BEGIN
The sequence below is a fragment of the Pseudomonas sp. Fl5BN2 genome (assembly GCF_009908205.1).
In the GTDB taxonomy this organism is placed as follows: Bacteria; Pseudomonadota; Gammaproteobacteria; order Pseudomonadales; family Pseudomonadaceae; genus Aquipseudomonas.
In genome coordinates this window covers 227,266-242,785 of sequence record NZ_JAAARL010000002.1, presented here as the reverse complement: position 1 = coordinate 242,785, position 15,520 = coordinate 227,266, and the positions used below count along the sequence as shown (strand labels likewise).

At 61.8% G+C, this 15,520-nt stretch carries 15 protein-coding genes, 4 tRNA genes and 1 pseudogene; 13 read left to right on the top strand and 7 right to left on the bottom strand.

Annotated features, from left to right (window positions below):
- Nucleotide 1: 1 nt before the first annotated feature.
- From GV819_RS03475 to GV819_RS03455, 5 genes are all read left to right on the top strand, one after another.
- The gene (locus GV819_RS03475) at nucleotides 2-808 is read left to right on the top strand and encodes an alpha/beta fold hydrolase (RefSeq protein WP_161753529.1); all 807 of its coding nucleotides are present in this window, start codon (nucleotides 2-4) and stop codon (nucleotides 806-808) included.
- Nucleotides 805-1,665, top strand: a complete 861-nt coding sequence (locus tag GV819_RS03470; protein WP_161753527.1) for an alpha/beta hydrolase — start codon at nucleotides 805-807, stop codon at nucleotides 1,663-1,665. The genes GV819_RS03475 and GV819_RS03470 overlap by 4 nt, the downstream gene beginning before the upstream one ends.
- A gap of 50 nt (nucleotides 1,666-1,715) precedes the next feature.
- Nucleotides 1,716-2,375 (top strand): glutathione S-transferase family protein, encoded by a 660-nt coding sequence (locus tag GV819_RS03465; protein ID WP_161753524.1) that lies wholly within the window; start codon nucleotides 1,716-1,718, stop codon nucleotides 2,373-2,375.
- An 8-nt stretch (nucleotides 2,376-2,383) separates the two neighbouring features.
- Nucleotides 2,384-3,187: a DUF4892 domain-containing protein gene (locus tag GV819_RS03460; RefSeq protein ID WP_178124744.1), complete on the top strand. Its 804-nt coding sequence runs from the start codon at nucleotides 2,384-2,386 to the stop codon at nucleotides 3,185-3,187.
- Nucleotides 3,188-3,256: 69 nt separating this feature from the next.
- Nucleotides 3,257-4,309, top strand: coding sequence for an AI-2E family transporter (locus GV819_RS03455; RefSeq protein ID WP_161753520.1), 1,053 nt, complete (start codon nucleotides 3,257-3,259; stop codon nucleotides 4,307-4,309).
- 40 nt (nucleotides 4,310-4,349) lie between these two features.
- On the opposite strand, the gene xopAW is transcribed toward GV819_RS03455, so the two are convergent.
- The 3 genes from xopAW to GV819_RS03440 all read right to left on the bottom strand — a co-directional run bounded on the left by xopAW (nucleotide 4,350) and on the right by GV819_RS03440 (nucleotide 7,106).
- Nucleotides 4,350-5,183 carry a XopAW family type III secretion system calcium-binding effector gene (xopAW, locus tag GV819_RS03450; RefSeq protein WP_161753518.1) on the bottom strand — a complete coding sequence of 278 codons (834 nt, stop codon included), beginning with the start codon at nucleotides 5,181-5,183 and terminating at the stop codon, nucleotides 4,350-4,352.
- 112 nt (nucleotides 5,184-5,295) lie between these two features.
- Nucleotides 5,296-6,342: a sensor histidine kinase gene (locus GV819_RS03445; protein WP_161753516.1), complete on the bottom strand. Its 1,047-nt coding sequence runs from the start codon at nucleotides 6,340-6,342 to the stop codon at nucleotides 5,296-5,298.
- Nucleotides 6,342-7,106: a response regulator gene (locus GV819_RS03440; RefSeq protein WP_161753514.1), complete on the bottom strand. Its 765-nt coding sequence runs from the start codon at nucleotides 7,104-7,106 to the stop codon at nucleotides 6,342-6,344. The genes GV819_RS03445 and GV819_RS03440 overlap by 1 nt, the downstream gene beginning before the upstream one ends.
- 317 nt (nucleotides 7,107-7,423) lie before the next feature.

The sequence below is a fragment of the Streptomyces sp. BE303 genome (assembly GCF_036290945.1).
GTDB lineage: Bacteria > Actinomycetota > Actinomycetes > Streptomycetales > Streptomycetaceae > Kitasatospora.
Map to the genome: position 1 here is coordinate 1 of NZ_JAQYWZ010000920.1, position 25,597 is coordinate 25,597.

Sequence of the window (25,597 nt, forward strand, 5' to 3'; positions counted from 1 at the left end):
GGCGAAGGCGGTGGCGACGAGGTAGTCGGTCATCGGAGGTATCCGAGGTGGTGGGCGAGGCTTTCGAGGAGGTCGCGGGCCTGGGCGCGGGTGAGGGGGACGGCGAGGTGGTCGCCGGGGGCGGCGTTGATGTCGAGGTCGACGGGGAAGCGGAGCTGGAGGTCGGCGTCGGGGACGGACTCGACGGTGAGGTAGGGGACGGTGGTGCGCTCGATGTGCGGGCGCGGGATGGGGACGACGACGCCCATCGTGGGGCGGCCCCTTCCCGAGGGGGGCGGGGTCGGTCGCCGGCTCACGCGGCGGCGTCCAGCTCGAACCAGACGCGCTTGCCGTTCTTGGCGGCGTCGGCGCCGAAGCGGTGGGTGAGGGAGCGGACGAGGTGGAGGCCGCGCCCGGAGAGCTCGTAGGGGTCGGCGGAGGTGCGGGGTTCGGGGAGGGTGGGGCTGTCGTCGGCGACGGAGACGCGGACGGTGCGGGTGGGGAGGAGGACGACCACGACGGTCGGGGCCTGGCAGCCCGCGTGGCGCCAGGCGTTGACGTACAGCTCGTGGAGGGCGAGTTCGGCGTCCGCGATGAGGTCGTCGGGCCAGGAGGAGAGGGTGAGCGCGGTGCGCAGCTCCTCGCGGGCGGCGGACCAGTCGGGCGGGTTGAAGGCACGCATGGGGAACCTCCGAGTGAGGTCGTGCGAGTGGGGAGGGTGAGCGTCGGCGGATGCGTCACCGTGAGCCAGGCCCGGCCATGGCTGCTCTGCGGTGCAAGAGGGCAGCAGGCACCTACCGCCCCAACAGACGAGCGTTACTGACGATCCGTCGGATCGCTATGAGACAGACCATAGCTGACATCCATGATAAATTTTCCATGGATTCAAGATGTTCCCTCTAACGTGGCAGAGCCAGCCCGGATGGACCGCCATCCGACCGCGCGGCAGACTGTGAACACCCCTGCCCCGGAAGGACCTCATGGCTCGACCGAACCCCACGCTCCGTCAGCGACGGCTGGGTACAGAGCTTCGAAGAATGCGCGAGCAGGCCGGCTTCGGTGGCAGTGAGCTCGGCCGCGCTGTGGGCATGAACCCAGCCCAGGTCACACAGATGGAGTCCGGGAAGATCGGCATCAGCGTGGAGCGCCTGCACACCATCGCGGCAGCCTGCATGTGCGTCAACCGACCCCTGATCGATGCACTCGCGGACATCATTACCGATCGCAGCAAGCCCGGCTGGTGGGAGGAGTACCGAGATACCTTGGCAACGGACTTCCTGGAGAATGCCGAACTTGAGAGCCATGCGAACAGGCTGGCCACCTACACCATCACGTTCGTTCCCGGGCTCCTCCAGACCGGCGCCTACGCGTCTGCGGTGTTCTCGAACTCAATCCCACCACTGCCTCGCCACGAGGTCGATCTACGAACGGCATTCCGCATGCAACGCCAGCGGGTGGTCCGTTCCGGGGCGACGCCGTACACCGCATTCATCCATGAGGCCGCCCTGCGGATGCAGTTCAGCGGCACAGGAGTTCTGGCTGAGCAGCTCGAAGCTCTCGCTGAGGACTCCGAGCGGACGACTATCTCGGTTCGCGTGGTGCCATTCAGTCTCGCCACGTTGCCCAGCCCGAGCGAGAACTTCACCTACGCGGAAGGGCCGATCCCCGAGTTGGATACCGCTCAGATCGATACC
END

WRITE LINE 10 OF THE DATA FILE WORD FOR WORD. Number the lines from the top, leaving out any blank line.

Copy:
- A gap of 50 nt (nucleotides 1,666-1,715) precedes the next feature.